Following voters’ approval in February of a plan to build a second road tunnel through the central Alps, Switzerland’s car lobby is experiencing increasing support for its so-called ‘milk cow initiative’. It will come to a nationwide vote on June 5.This content was published on April 26, 2016 - 12:13
- Deutsch Sind Automobilisten die Milchkühe der Nation? (original)
- Español ¿Son los automovilistas la gallina de los huevos de oro de Suiza?
- Português Motoristas não querem financiar transportes públicos
- 中文 开车族=奶牛？
- عربي سائقو السيارات في سويسرا: هل هم "أبقار البلد الحلوب" بالفعل؟
- Français Les automobilistes sont-ils des vaches à lait?
- Pусский Автолюбители — дойные коровы страны?
- 日本語 ドライバーは「乳牛」か？道路関連税収の公平な使途求め国民投票へ
- Italiano L’iniziativa «vacca da mungere» naufraga nelle urne
The proposal calls for the revenue from the mineral oil tax to be exclusively used for financing road construction. Up until now, around CHF1.5 billion ($1.57 billion) of this revenue has gone towards the overall state budget.
Car owners pay around CHF7.2 billion in taxes and duties into the treasury each year. Automobile associations even put this figure at CHF9 billion, as they add revenues deriving from the value added tax.
The associations complain that road users are increasingly “milked” for money, like cows. Their proposal, which is officially called Initiative for fair traffic funding, aims to make up the financial shortfall for road infrastructure measures.
According to the proposed initiative, the necessary funds should be secured by taking around CHF3 billion from mineral oil tax revenues. Only 50% of the revenue, which translates into CHF1.5 billion a year, is currently earmarked for road funding. The remaining 50% goes towards the general budget.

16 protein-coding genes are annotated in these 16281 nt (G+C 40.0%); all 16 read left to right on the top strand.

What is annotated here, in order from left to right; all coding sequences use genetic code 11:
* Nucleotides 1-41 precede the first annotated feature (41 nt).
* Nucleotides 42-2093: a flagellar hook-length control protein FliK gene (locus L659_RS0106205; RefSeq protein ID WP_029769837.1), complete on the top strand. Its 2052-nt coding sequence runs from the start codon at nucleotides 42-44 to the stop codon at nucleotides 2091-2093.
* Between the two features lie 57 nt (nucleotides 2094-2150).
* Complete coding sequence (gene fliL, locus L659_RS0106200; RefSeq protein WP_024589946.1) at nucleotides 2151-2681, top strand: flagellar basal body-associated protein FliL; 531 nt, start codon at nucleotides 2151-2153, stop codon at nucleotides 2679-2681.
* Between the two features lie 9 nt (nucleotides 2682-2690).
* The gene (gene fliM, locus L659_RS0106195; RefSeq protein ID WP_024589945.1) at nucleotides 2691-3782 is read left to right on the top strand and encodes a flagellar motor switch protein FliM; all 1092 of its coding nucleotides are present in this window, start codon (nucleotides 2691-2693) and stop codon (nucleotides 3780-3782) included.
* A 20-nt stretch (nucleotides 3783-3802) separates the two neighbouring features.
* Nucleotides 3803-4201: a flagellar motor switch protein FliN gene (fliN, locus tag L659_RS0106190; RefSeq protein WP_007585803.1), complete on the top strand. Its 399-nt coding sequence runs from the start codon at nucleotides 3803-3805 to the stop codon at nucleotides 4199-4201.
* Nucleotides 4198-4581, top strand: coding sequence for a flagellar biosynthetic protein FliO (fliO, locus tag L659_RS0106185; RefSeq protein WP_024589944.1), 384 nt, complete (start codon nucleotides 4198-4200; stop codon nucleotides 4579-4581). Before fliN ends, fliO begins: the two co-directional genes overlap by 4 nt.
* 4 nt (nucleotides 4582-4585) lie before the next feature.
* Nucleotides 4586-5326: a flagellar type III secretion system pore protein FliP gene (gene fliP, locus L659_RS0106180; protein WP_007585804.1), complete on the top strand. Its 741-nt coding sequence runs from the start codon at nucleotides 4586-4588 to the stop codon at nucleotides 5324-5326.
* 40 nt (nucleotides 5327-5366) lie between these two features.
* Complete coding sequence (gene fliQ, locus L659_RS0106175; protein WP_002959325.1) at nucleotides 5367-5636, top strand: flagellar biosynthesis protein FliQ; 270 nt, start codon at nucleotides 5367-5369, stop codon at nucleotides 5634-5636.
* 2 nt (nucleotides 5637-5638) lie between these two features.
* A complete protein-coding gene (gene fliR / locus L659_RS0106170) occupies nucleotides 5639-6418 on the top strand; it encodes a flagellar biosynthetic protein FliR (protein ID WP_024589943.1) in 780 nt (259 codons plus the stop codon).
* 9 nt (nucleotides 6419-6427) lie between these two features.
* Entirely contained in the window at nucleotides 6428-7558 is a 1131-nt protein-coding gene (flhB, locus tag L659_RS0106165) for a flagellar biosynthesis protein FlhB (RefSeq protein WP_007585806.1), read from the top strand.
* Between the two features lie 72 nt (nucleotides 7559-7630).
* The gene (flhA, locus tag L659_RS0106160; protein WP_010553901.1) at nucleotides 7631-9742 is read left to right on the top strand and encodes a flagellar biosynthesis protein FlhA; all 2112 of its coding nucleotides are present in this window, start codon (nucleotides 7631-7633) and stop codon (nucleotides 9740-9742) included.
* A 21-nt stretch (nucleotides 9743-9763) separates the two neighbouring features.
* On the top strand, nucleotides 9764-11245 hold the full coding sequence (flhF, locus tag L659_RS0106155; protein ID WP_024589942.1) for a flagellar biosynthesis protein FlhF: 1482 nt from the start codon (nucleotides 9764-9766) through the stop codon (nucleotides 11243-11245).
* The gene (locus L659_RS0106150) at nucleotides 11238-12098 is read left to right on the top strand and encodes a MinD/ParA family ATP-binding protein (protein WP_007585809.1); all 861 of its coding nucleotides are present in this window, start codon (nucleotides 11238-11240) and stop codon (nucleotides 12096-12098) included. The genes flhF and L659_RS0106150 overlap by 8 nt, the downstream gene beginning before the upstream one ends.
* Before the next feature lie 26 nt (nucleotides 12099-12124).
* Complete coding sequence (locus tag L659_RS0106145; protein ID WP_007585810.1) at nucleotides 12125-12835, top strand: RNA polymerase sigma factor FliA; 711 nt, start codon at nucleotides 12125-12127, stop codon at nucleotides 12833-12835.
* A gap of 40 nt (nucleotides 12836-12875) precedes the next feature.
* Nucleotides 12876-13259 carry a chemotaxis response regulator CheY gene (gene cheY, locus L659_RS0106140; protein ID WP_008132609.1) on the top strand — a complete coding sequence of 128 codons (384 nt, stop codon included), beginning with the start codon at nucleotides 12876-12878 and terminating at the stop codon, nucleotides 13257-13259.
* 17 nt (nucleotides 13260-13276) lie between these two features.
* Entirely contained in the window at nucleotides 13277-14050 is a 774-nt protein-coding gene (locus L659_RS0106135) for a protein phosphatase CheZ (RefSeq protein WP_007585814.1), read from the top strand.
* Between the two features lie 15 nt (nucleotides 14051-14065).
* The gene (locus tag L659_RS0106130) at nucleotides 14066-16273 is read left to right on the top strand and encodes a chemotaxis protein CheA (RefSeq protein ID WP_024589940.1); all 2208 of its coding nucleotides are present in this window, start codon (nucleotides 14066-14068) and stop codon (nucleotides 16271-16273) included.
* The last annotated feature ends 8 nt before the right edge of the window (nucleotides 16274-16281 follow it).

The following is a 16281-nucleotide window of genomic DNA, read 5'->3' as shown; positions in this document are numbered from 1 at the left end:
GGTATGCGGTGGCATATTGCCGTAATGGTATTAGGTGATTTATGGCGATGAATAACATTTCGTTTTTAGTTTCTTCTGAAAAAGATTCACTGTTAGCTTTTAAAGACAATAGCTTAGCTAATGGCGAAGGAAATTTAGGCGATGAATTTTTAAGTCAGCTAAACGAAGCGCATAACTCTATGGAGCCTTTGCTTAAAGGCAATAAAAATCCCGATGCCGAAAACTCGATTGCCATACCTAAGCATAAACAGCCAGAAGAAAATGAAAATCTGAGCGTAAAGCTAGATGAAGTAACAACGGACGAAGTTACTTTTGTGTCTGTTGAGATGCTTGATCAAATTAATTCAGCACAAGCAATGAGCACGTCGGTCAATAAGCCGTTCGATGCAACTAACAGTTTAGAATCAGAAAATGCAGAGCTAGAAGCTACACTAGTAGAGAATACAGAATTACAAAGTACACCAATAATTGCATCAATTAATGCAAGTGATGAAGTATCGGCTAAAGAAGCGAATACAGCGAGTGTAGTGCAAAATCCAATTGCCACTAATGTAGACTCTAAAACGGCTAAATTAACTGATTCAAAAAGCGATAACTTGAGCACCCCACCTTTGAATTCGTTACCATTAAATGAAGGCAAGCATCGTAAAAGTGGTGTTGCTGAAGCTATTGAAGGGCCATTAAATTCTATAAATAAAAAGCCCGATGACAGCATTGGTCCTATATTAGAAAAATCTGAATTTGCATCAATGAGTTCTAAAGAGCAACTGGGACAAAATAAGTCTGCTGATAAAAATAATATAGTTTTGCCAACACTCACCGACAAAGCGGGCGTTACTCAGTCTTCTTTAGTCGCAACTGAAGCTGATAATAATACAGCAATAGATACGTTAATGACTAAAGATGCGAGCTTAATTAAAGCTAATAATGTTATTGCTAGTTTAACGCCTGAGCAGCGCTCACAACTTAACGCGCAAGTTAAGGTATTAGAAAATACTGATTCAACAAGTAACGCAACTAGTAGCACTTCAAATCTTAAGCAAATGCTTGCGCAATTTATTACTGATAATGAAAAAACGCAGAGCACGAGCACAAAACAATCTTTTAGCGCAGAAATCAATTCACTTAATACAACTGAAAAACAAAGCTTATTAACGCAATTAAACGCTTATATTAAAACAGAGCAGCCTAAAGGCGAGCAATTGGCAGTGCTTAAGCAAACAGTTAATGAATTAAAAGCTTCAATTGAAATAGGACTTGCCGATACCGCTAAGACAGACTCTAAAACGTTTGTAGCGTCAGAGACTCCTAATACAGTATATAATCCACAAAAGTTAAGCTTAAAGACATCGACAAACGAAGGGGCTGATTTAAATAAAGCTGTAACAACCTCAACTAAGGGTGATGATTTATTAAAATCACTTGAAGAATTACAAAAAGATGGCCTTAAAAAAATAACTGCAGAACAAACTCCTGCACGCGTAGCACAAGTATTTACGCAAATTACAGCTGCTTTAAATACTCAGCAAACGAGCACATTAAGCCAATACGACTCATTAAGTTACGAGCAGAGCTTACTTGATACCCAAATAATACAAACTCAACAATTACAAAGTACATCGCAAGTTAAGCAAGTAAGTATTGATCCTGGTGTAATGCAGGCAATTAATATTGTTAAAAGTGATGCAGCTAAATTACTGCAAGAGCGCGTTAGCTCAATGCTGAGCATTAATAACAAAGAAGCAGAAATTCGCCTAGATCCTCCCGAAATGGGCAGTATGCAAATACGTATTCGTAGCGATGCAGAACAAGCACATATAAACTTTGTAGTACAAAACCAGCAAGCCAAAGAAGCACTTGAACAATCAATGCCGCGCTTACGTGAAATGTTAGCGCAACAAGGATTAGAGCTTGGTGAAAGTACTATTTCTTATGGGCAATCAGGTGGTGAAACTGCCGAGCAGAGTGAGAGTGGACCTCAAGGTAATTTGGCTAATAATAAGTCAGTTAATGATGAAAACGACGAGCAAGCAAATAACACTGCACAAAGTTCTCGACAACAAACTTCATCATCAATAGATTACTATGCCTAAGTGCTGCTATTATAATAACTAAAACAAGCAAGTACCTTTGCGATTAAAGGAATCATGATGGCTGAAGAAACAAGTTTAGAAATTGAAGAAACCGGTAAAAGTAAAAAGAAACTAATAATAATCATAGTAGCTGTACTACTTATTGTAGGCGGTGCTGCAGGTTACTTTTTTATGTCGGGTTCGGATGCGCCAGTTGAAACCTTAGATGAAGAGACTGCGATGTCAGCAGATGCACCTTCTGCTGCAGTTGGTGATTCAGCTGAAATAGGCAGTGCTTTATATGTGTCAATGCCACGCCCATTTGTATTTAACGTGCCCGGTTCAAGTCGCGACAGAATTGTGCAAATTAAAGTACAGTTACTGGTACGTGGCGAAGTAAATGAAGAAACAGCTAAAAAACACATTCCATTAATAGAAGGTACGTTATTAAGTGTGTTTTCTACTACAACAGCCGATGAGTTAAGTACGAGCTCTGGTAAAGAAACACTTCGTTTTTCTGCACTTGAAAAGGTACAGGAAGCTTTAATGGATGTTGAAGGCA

According to the initiators, road users’ fees and taxes have more than sextupled since the 1960s.
“Motorists contribute about one sixth to the total federal finances. However, a substantial part of this money does not go towards road maintenance but towards financing other projects,” says Doris Fiala, a member of the initiative committee.
Fiala, from the centre-right Radical Party, calls for compliance with the ‘polluters pay’ principle. She also advocates for a clear unbundling of the finances.
“I want to be able to see where every single franc goes,” she says.
She emphasises that she does not want to put public transport at a disadvantage, but is keen to promote more balanced financing. However, she deems the cross-financing from road to rail as disproportionate.
“Roads are by far the most important mode of transport: 75% of passenger transport happens on the road. Only about 19% is by rail.”
Roads, she says, are not only used by cars but also by bicycles, buses and coaches. “Even tram rails are on the roads. Nevertheless, roads don’t get the treatment they deserve.”
Despite ever-increasing tax rates and the growing popularity of road travel, road maintenance and expansion have been criminally neglected, according to the car lobby.
But Evi Allemann, parliamentarian for the leftwing Social Democratic Party and president of the Environmental Transport Association, says the initiators’ arguments are just “the car lobby moaning to get more money”.
According to Allemann, who advocates for environmentally friendly transport, driving a car has actually become cheaper over the past few years, while public transport prices have risen by around 30%.
She thinks it is only fair that car taxes and duties are only partially used for roads. “Where would we end up if taxes levied on theatre tickets only went towards promoting culture, or if money from the alcohol tax were only used for addiction prevention or keeping our pubs alive?”